I doubt we are within the government program (just from what I am hearing) - also there is a very low percentage in our town that get free or reduced lunches - typically you can find those stats within the town statistics.
hawkeye10
 
  1  
Reply Mon 6 Jan, 2014 02:10 pm
@Linkat,
just as the government decides that it gets to dictate everything that happens on the road if states take highway tax rev they make extensive demands of any school that takes lunch program money. the ability of even rich districts to go around federal mandates is very limited. I will have to read up on this idea of buying extra food, what is allowed.
Linkat
 
  1  
Reply Mon 6 Jan, 2014 02:54 pm
@hawkeye10,
So I looked up the info for my kids' lunches (one in high school and one in middle school). So besides the daily hot lunch; there is salad bar (both my daughters like the salad bar); assocrted hot sandwiches (which I know often times includes cheeseburgers and hot dogs - one love cheese burgers and one loves hot dogs); assorted cold sandwiches (not sure what these include as neither has mentioned them) chicket nuggest meal and lunch alternative (must be some sort of other hot lunch); they can also get some sor of ice cream; other frozen treat; fresh fruit and something named snacks. I know my daughter has purchased some sort of chips before.

Also at each school there is an adult meal option - most likely for the big football players. They can also buy an extra slice of pizza on pizza day as my younger one has done below.

The lunches do usually include health stuff like fruit and veggie - I believe they are supposed to take it with the hot lunches so like mentioned above something depending on the item it gets thrown away. Although there usually is a choice and my kids like fruit so there is usually something they like.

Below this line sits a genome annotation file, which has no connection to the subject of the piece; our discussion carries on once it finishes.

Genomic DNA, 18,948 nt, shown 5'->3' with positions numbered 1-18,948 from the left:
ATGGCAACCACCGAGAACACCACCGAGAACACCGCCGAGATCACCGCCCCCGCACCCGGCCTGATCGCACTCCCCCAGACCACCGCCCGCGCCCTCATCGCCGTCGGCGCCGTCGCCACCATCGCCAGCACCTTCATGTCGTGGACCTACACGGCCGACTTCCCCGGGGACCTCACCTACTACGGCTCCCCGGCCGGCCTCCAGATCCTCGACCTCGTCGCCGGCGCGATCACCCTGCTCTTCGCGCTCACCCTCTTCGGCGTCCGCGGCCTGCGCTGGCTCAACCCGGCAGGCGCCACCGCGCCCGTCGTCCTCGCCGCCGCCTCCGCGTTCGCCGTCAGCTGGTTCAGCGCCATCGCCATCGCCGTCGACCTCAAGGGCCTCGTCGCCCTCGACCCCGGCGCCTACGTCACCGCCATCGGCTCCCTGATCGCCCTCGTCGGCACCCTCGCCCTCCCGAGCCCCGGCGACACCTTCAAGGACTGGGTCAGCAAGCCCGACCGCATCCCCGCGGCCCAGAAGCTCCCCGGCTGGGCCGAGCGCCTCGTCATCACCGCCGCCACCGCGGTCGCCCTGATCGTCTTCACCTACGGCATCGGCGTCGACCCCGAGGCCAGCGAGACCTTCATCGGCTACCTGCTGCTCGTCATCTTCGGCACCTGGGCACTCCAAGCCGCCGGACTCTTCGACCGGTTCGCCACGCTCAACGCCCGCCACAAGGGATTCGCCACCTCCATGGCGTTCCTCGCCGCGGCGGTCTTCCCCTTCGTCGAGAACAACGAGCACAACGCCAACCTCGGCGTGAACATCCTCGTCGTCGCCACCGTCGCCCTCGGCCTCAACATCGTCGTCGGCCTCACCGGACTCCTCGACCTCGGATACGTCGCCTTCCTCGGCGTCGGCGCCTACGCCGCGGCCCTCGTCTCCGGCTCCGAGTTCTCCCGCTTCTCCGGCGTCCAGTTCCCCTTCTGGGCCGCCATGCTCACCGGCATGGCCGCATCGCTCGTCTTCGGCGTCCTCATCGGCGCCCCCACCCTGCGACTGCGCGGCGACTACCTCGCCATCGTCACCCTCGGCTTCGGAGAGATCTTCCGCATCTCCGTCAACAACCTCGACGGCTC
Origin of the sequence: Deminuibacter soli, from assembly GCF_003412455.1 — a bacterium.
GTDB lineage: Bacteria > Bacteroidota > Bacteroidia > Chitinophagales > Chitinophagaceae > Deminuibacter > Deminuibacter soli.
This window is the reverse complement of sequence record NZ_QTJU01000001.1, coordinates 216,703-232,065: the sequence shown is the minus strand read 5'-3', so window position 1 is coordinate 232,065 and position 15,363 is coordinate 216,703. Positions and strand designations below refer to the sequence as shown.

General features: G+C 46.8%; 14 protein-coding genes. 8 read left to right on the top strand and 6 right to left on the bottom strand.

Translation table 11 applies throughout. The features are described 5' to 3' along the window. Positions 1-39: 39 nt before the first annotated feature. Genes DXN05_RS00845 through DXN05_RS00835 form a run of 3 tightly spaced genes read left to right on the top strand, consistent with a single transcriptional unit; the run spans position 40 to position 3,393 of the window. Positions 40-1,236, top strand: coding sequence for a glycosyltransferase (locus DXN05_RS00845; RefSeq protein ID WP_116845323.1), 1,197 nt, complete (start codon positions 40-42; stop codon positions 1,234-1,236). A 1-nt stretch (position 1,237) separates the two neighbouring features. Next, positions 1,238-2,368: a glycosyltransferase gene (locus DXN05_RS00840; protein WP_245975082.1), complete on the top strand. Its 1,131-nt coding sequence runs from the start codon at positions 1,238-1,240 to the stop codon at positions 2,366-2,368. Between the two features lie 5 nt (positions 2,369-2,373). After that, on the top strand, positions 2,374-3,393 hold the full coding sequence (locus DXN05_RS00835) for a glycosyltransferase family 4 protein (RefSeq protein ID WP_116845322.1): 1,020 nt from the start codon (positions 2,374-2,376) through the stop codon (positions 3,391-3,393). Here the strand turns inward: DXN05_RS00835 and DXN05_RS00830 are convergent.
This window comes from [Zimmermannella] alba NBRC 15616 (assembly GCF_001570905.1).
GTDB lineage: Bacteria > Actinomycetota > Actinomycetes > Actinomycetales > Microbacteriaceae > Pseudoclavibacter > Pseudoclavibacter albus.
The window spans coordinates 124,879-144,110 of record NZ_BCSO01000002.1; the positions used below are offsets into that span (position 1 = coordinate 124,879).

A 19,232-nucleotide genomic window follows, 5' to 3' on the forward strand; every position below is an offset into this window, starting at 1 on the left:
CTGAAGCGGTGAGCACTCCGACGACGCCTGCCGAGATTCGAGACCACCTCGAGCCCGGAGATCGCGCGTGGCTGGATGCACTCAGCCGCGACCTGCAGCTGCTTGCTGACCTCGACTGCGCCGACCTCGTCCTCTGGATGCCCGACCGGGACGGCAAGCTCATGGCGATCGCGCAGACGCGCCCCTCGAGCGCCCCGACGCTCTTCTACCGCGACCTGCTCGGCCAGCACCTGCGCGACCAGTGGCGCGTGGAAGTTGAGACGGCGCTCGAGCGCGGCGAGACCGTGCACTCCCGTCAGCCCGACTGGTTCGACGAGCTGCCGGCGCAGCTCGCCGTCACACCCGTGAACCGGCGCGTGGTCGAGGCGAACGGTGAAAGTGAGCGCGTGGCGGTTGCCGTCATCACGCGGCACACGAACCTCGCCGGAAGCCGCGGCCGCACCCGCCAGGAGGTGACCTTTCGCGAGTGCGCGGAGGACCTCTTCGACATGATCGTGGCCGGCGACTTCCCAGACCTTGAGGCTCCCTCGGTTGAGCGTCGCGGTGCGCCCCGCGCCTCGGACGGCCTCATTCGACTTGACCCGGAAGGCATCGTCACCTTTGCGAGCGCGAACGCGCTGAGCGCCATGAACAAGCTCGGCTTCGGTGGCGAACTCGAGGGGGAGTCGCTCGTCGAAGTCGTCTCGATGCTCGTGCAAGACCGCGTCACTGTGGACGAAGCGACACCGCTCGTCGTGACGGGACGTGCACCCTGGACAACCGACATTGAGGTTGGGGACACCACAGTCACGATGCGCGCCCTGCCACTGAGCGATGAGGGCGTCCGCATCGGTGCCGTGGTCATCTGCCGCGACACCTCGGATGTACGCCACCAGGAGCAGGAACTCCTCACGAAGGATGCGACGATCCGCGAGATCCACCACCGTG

spendius
 
  1  
Reply Mon 6 Jan, 2014 04:03 pm
@Linkat,
There was nothing thrown away at my school. We must have been hungrier. If anybody ever left anything it was soon on another plate. And if the dinner ladies had anything over they shouted "seconds" and there was a stampede.

All this pernickety pooh-poohing and turning up the nose at things is pretty well established here as well.

I can still eat anything and I haven't an ounce of fat on my lean and wiry frame.
0 Replies
 
hawkeye10
 
  1  
Reply Mon 6 Jan, 2014 04:14 pm
@Linkat,
interesting.the high school my kids went to for years let DECA sell pizza for lunch, I think it was two days a week brought in from Costco, but said that it had to stop because of federal healthy lunch regulations.

edit: that " ice cream" is almost certainly non fat frozen yogurt.
0 Replies
 
McGentrix
 
  1  
Reply Mon 6 Jan, 2014 04:18 pm
Crazy. We've sent our kids to school with lunch in hand their entire lives. I would never rely on a public school to feed my children.
hawkeye10
 
  1  
Reply Mon 6 Jan, 2014 04:20 pm
@McGentrix,
McGentrix wrote:

Crazy. We've sent our kids to school with lunch in hand their entire lives. I would never rely on a public school to feed my children.